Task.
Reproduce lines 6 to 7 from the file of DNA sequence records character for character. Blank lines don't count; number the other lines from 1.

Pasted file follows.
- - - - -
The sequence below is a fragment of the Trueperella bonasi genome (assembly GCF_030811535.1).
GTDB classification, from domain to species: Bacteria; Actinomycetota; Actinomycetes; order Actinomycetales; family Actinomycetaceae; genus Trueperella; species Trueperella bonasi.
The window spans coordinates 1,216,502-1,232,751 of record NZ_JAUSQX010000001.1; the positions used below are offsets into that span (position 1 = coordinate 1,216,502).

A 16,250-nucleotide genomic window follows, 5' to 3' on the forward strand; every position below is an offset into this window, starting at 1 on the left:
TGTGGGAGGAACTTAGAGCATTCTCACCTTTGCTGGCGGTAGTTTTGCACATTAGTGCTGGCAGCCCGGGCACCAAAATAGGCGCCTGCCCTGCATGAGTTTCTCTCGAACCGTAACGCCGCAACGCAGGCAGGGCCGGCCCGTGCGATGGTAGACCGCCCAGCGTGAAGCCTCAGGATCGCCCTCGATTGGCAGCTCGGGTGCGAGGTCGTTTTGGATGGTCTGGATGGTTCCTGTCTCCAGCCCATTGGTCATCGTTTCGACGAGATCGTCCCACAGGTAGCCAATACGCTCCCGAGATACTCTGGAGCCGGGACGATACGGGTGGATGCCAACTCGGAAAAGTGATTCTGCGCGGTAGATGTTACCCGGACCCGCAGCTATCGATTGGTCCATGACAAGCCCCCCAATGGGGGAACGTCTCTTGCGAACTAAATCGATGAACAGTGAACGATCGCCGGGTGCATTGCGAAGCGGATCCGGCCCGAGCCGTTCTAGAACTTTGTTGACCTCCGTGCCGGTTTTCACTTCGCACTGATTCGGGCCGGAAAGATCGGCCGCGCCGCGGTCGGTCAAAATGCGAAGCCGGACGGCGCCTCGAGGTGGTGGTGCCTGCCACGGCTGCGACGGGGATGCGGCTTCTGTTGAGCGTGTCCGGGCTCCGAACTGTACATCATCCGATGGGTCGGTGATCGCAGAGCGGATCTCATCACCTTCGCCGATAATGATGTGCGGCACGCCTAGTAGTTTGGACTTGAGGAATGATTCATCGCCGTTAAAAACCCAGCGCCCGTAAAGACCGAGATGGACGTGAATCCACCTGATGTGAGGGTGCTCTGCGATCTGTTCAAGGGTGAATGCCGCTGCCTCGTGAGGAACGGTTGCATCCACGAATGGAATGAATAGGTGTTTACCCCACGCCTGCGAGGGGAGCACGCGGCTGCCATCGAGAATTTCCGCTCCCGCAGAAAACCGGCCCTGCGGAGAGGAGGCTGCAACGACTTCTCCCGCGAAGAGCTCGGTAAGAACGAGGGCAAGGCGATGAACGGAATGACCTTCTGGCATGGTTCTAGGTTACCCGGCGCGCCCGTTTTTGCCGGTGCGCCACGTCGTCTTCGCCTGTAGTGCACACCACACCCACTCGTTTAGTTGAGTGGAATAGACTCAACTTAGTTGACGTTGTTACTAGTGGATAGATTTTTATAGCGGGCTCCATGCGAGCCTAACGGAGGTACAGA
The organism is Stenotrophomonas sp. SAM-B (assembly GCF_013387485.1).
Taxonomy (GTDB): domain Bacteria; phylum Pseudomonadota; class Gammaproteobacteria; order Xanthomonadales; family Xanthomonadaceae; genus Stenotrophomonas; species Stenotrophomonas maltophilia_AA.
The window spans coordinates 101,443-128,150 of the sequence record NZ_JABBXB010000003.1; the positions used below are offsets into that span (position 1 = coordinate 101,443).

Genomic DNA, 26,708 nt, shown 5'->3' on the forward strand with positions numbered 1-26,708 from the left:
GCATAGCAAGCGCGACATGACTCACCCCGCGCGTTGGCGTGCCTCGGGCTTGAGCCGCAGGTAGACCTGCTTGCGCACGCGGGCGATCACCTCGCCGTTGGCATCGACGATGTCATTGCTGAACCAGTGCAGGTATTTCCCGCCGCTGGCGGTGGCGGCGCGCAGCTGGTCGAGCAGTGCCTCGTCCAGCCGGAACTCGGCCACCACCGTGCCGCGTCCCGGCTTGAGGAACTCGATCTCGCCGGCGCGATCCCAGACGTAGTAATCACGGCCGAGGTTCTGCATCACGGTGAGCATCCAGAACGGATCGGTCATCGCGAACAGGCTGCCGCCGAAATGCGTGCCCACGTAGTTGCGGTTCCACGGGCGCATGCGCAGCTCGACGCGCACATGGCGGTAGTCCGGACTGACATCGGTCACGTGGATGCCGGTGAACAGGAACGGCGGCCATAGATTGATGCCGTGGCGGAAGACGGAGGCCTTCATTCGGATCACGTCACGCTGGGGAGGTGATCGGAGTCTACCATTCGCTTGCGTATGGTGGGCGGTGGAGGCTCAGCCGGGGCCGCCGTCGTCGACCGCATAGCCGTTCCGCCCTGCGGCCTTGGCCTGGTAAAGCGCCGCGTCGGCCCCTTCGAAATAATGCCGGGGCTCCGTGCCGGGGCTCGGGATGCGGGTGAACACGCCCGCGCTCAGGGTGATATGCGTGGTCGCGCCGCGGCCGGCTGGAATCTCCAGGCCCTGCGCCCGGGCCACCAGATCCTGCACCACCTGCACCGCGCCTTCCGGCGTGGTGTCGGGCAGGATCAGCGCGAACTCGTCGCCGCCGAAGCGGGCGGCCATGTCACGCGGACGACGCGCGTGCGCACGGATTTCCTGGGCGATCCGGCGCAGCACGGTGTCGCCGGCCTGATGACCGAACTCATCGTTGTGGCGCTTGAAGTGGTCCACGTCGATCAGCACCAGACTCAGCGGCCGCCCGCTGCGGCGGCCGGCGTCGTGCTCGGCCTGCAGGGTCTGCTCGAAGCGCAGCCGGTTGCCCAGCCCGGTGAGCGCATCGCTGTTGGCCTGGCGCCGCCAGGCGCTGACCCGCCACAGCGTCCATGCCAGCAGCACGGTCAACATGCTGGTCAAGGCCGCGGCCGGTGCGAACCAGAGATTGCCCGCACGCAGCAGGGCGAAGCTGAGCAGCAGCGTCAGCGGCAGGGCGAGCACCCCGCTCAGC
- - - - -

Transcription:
The organism is Stenotrophomonas sp. SAM-B (assembly GCF_013387485.1).
Taxonomy (GTDB): domain Bacteria; phylum Pseudomonadota; class Gammaproteobacteria; order Xanthomonadales; family Xanthomonadaceae; genus Stenotrophomonas; species Stenotrophomonas maltophilia_AA.